3.2% of the world’s population is migrants; putting them all together in one country would create the world’s fifth most populous country with 232 million people. Europe and Asia combined host nearly two-thirds of all international migrants worldwide. Europe is the most popular region with 72 million migrants in 2013, compared to 71 million in Asia. Since 1990, Northern America has recorded the biggest gain in the absolute number of migrants, adding 25 million and has experienced the fastest growth in migrant stock by an average of 2.8% year. (Source: UN) According to Gallup these migrants are not alone. Around 13% of the world’s adults – or about 630 million people – say they would like to leave their country and move somewhere else permanently, with the U.S. being the most desirable destination.
Diasporas have always been a strong economic force with global remittances from migrants tripling over the past decade and now outstripping official aid. As travel becomes cheaper and easier, these networks are getting larger and more connected, helping to spread knowledge, wealth, and product demand, as well as opening doors by connecting people and businesses globally. Yet many countries and companies do not recognize the potential of the diaspora network and how it can contribute to economic progress and business growth. Clearly, disaporas are important in terms of spending power. But this is just once facet of the potential benefits for organizations and governments.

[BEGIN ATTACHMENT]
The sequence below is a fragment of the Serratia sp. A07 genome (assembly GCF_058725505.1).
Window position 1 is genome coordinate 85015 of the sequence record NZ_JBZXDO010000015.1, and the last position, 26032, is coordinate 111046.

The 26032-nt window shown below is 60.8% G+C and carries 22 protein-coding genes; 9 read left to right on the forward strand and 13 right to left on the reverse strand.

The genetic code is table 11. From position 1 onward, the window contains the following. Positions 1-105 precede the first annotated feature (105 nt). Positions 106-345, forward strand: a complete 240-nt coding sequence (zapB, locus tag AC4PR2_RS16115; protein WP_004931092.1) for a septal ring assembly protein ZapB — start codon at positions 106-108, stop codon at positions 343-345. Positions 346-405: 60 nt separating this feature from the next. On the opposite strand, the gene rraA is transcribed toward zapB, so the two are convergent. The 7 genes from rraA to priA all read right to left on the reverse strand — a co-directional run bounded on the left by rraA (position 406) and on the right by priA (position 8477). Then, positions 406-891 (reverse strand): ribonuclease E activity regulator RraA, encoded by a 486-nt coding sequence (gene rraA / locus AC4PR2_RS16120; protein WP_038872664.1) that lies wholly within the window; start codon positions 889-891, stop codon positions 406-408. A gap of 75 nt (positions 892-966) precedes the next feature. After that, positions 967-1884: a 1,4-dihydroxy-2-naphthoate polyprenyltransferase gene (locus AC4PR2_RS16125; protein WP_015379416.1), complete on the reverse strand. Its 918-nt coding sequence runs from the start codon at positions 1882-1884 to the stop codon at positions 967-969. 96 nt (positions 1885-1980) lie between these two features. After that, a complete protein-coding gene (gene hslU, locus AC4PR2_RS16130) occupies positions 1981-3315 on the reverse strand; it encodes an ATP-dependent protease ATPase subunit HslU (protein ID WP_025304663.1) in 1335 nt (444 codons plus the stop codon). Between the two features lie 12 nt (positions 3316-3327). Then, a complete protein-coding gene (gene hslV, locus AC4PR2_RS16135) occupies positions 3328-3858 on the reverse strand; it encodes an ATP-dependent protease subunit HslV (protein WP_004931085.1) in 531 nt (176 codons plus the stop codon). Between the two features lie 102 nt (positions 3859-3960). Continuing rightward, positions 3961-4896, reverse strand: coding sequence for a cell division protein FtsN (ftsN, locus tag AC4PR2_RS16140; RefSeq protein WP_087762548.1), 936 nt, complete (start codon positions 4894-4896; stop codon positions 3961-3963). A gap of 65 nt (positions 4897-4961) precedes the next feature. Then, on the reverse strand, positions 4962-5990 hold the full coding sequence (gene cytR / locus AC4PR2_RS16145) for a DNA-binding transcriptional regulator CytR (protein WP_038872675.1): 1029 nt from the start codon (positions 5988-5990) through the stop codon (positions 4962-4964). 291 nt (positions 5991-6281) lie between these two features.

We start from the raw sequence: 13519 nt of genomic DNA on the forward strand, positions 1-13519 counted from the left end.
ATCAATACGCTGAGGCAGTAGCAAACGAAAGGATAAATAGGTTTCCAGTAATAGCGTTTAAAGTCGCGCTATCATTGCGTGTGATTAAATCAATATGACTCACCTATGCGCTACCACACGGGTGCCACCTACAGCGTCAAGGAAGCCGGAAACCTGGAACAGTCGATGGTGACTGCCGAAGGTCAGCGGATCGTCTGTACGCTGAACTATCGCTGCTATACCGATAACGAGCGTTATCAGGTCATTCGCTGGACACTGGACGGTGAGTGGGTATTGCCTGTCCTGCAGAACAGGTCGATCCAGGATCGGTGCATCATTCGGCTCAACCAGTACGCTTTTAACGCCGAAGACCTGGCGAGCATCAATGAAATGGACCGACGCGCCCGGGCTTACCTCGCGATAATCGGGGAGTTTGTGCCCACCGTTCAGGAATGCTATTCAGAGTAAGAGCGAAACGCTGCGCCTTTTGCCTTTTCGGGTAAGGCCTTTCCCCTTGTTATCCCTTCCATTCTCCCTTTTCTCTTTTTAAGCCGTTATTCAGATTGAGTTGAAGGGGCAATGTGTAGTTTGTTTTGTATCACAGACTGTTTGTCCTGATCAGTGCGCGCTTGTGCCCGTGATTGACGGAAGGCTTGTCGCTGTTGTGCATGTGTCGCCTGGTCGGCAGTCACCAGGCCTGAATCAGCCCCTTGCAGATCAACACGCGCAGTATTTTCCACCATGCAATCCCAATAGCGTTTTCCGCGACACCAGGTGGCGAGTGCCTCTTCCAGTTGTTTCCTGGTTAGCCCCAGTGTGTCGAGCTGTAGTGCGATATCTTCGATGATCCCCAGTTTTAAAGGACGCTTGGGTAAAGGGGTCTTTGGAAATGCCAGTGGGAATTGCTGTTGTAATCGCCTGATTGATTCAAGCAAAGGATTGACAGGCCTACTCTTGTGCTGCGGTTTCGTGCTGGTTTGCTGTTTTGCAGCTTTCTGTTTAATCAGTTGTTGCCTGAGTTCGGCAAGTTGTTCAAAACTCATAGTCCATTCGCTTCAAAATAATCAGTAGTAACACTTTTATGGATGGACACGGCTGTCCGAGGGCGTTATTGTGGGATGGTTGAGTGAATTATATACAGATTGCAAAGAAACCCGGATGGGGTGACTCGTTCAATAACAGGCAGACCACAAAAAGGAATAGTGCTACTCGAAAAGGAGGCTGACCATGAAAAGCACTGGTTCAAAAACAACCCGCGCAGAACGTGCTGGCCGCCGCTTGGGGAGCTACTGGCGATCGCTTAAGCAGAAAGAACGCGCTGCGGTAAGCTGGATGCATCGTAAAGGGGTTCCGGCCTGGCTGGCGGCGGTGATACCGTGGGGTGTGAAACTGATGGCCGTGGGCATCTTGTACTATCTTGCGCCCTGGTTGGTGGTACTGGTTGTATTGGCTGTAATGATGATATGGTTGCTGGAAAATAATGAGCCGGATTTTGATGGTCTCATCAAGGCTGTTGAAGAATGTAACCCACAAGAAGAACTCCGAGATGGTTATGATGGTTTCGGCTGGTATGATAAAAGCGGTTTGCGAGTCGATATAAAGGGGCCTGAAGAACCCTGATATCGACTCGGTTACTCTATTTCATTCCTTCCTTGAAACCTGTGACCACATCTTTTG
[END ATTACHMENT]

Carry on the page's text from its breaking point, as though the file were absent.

Diaspora networks can speed up information flows, e.g. a cousin living in Bangladesh knows about a great production site and alerts his cousin in Germany who is looking for place to outsource. In addition, many diasporas include people educated at Western universities who may return to their home country but keep exchanging ideas with their friends still living and working in other countries, promoting knowledge flows globally. Another important “gift” is cultural awareness and language skills, which are critical factors for success when companies want access to, e.g. foreign markets, production sites, and manpower. A study from Harvard Business School suggests that U.S. companies that employ lots of ethnic Chinese people find it much easier to set up in China without a joint venture involving a local firm. (Source: The Economist)
The U.S. has 32 million Mexican-Americans; Germany has 4 million residents of Turkish descent; and the UK has 3 million South Asians. The growth of these global migrant communities has led some companies to develop strategies to tap into new growth opportunities. One example is Bangladesh’s largest food company PRAN RFL that started targeting the Bangladeshi diaspora, expanding to serve immigrants from India, Sri Lanka, Nepal, and Pakistan, then concentrating on Muslims from the Subcontinent and finally launching as a brand in the UK, where it is now growing overseas. Another example is the Indian consumer goods company Dabur that is growing outside India by serving the needs of an expansive Indian diaspora community. It has created a customer segment that spans South Asia and the Middle East by using Bollywood star-based advertising as well as building on similarities in personal care product preferences. It has also made its way into developed markets like the UK and the U.S., replacing the Bollywood strategy, which would not resonate in the West, with an all-natural products strategy. (Source: HBR)